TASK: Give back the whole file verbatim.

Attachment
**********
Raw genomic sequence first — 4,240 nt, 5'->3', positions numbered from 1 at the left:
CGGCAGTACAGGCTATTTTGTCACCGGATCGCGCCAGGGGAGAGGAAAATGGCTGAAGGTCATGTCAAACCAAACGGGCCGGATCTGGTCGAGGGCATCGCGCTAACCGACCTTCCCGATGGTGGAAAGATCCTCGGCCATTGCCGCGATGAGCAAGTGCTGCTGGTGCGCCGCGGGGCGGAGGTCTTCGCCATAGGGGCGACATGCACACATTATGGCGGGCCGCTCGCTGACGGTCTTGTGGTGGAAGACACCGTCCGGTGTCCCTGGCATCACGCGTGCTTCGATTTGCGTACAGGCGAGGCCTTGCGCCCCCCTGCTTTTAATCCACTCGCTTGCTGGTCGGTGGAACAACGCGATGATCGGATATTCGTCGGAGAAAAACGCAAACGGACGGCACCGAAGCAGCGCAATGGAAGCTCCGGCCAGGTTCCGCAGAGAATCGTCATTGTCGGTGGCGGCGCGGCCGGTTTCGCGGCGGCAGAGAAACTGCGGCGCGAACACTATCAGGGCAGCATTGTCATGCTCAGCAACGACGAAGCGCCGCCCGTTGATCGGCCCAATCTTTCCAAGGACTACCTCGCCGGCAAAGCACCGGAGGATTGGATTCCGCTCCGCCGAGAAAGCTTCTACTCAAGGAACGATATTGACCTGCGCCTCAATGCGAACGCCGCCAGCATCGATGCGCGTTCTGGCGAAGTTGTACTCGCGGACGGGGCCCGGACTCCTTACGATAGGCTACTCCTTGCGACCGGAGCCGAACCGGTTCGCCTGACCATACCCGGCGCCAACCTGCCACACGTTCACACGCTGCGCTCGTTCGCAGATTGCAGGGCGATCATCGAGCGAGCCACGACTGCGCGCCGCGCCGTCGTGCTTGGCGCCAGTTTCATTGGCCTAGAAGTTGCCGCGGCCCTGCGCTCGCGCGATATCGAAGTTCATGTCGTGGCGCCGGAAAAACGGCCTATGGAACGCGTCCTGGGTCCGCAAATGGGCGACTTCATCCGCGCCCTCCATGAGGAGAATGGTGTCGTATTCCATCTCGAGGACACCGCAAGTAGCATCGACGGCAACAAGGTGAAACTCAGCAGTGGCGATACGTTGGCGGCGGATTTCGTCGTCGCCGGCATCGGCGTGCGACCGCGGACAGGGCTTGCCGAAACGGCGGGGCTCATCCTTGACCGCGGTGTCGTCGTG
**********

Raw genomic sequence first — 4,240 nt, 5'->3', positions numbered from 1 at the left:
CGGCAGTACAGGCTATTTTGTCACCGGATCGCGCCAGGGGAGAGGAAAATGGCTGAAGGTCATGTCAAACCAAACGGGCCGGATCTGGTCGAGGGCATCGCGCTAACCGACCTTCCCGATGGTGGAAAGATCCTCGGCCATTGCCGCGATGAGCAAGTGCTGCTGGTGCGCCGCGGGGCGGAGGTCTTCGCCATAGGGGCGACATGCACACATTATGGCGGGCCGCTCGCTGACGGTCTTGTGGTGGAAGACACCGTCCGGTGTCCCTGGCATCACGCGTGCTTCGATTTGCGTACAGGCGAGGCCTTGCGCCCCCCTGCTTTTAATCCACTCGCTTGCTGGTCGGTGGAACAACGCGATGATCGGATATTCGTCGGAGAAAAACGCAAACGGACGGCACCGAAGCAGCGCAATGGAAGCTCCGGCCAGGTTCCGCAGAGAATCGTCATTGTCGGTGGCGGCGCGGCCGGTTTCGCGGCGGCAGAGAAACTGCGGCGCGAACACTATCAGGGCAGCATTGTCATGCTCAGCAACGACGAAGCGCCGCCCGTTGATCGGCCCAATCTTTCCAAGGACTACCTCGCCGGCAAAGCACCGGAGGATTGGATTCCGCTCCGCCGAGAAAGCTTCTACTCAAGGAACGATATTGACCTGCGCCTCAATGCGAACGCCGCCAGCATCGATGCGCGTTCTGGCGAAGTTGTACTCGCGGACGGGGCCCGGACTCCTTACGATAGGCTACTCCTTGCGACCGGAGCCGAACCGGTTCGCCTGACCATACCCGGCGCCAACCTGCCACACGTTCACACGCTGCGCTCGTTCGCAGATTGCAGGGCGATCATCGAGCGAGCCACGACTGCGCGCCGCGCCGTCGTGCTTGGCGCCAGTTTCATTGGCCTAGAAGTTGCCGCGGCCCTGCGCTCGCGCGATATCGAAGTTCATGTCGTGGCGCCGGAAAAACGGCCTATGGAACGCGTCCTGGGTCCGCAAATGGGCGACTTCATCCGCGCCCTCCATGAGGAGAATGGTGTCGTATTCCATCTCGAGGACACCGCAAGTAGCATCGACGGCAACAAGGTGAAACTCAGCAGTGGCGATACGTTGGCGGCGGATTTCGTCGTCGCCGGCATCGGCGTGCGACCGCGGACAGGGCTTGCCGAAACGGCGGGGCTCATCCTTGACCGCGGTGTCGTCGTG